Le Corbeau was directed from a script that had been written and registered in 1937, well before the occupation. Still, after liberation, Clouzot was accused of collaborating and was expelled from the French film industry—a lifetime ban that wound up lasting only two years. In 1947 he made the showbiz noir Quai des Orfèvres (released in the U.S. as Jenny Lamour) and was fully rehabilitated when the movie received the director’s prize at the Venice Film Festival; he was all but canonized when its follow-up, Manon, won the festival’s Golden Lion two years later. After making two less consequential films, Clouzot secured the rights to Georges Arnaud’s 1950 best seller Le salaire de la peur (The Wages of Fear). Hitchcock was also interested in Arnaud’s novel, but evidently the patriotic author would sell rights only to a French filmmaker.
It was a novel with a whiff of sulfur. Arnaud was a pseudonym for Henri Girard, who had been charged during the occupation with three grisly murders, including those of his father and aunt. Eventually acquitted, he relocated to Venezuela, where he was variously a prospector, a smuggler, a bartender, and a truck driver.
A French-Italian coproduction with multilingual dialogue and international casting, The Wages of Fear was part of a postwar attempt to create a European cinema positioned against Hollywood. It succeeded. The movie was Clouzot’s greatest triumph, a huge hit in Europe—the only movie ever to win the top prize at both the Cannes and Berlin film festivals—and especially successful in France, where it sold half again as many tickets as the Hollywood super-production Quo Vadis (1951).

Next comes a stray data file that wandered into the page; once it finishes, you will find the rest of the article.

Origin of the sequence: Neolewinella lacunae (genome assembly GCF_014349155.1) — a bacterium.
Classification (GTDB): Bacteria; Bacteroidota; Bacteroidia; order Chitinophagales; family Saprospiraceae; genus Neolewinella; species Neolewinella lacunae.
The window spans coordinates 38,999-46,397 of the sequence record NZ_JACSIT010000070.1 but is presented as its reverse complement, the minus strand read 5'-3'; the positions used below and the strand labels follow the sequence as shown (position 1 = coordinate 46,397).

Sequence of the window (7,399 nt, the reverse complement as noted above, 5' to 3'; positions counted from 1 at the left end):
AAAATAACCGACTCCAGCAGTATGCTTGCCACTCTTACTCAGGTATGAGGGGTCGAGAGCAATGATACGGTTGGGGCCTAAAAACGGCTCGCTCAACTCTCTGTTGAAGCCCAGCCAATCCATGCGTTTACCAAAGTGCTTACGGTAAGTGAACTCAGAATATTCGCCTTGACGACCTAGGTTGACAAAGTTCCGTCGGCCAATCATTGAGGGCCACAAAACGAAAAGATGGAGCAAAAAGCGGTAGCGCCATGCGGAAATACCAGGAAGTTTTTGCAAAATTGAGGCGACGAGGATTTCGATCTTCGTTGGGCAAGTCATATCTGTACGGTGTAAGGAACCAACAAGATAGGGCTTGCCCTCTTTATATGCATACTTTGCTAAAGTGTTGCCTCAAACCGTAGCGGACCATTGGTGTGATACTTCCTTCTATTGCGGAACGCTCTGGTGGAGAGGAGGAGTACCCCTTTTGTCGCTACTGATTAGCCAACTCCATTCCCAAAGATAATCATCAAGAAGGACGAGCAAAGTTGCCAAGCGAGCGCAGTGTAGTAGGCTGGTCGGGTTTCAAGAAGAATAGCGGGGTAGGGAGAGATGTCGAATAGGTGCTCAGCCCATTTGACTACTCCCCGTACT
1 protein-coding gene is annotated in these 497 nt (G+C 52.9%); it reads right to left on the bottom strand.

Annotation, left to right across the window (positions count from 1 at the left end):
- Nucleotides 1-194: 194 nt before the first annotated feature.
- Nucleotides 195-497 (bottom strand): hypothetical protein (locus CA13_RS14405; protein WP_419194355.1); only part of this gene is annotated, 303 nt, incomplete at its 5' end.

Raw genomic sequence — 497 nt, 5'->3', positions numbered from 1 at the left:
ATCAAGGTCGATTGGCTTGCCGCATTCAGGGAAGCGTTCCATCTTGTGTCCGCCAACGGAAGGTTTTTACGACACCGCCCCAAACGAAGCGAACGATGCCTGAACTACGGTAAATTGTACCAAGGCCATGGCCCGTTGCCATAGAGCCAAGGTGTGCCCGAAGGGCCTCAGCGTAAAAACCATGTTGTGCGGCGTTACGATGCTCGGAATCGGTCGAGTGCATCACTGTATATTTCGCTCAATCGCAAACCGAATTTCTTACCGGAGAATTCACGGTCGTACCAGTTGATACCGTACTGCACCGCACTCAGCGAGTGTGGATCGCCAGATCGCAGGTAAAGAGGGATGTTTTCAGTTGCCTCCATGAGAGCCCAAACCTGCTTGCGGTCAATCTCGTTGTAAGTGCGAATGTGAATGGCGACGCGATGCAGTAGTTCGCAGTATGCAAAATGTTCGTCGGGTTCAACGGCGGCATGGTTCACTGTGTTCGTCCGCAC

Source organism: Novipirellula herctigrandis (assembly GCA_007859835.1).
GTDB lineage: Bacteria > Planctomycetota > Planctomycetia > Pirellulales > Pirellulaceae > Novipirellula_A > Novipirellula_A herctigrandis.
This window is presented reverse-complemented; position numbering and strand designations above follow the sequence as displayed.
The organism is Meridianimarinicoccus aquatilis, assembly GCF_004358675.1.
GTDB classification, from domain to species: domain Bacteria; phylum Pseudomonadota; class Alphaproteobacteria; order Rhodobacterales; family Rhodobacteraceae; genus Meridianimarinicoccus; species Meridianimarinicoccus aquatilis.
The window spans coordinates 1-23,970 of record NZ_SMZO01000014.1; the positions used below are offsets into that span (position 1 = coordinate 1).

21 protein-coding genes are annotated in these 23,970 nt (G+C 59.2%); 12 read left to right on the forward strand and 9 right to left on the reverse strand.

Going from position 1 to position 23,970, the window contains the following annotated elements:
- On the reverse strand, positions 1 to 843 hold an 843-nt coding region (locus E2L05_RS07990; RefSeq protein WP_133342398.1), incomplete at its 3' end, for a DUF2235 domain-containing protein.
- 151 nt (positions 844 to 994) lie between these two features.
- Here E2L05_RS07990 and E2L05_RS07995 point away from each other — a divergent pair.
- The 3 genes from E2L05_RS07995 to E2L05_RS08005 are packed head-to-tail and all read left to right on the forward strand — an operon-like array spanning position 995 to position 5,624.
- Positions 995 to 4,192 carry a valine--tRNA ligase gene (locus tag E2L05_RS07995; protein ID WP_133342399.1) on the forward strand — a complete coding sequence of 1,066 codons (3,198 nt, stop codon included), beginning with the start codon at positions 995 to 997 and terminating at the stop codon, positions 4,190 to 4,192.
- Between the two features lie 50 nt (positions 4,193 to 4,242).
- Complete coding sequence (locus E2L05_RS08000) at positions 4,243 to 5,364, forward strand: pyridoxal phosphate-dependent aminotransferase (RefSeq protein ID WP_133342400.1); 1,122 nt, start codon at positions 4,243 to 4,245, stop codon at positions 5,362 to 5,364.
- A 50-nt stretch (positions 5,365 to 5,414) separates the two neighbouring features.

Immediate theater of cruelty, The Wages of Fear begins with a fatalistic flourish of flamenco guitar chords and a close-up of four tethered cockroaches—the insects of the apocalypse and the playthings of a half-naked child, frisking in the dusty plaza of some wretched South American hellhole (actually reconstructed in the South of France). “Shakespeare, when his blackest bile was running, could hardly match this image as a metaphor for existence,” Time magazine would primly note in a remarkably hostile review. Sam Peckinpah must have agreed, having appropriated it for the opening shot of his nihilist Western The Wild Bunch (1969).